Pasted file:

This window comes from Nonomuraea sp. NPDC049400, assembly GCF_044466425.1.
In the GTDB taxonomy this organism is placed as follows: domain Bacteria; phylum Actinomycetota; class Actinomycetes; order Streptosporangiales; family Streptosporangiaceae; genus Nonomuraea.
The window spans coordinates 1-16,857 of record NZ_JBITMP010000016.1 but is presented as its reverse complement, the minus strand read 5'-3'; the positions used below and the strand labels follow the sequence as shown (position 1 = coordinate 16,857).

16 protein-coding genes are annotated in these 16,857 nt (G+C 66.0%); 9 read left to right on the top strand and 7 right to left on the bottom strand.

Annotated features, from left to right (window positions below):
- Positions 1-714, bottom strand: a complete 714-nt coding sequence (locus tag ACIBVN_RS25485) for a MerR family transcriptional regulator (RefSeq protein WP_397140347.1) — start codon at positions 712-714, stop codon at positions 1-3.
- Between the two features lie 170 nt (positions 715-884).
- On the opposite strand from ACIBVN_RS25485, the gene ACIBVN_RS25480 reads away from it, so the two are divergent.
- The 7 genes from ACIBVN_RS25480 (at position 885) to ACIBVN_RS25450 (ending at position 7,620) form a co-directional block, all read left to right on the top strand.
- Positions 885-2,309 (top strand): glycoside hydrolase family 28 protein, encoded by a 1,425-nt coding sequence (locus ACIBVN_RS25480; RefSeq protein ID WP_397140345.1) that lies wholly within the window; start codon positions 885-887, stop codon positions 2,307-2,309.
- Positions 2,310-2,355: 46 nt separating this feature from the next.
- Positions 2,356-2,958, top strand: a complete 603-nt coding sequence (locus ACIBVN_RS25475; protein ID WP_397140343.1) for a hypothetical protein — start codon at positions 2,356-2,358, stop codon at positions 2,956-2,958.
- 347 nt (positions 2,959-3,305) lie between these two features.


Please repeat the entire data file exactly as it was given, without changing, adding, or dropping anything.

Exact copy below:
This window comes from Nonomuraea sp. NPDC049400, assembly GCF_044466425.1.
In the GTDB taxonomy this organism is placed as follows: domain Bacteria; phylum Actinomycetota; class Actinomycetes; order Streptosporangiales; family Streptosporangiaceae; genus Nonomuraea.
The window spans coordinates 1-16,857 of record NZ_JBITMP010000016.1 but is presented as its reverse complement, the minus strand read 5'-3'; the positions used below and the strand labels follow the sequence as shown (position 1 = coordinate 16,857).

16 protein-coding genes are annotated in these 16,857 nt (G+C 66.0%); 9 read left to right on the top strand and 7 right to left on the bottom strand.

Annotated features, from left to right (window positions below):
- Positions 1-714, bottom strand: a complete 714-nt coding sequence (locus tag ACIBVN_RS25485) for a MerR family transcriptional regulator (RefSeq protein WP_397140347.1) — start codon at positions 712-714, stop codon at positions 1-3.
- Between the two features lie 170 nt (positions 715-884).
- On the opposite strand from ACIBVN_RS25485, the gene ACIBVN_RS25480 reads away from it, so the two are divergent.
- The 7 genes from ACIBVN_RS25480 (at position 885) to ACIBVN_RS25450 (ending at position 7,620) form a co-directional block, all read left to right on the top strand.
- Positions 885-2,309 (top strand): glycoside hydrolase family 28 protein, encoded by a 1,425-nt coding sequence (locus ACIBVN_RS25480; RefSeq protein ID WP_397140345.1) that lies wholly within the window; start codon positions 885-887, stop codon positions 2,307-2,309.
- Positions 2,310-2,355: 46 nt separating this feature from the next.
- Positions 2,356-2,958, top strand: a complete 603-nt coding sequence (locus ACIBVN_RS25475; protein ID WP_397140343.1) for a hypothetical protein — start codon at positions 2,356-2,358, stop codon at positions 2,956-2,958.
- 347 nt (positions 2,959-3,305) lie between these two features.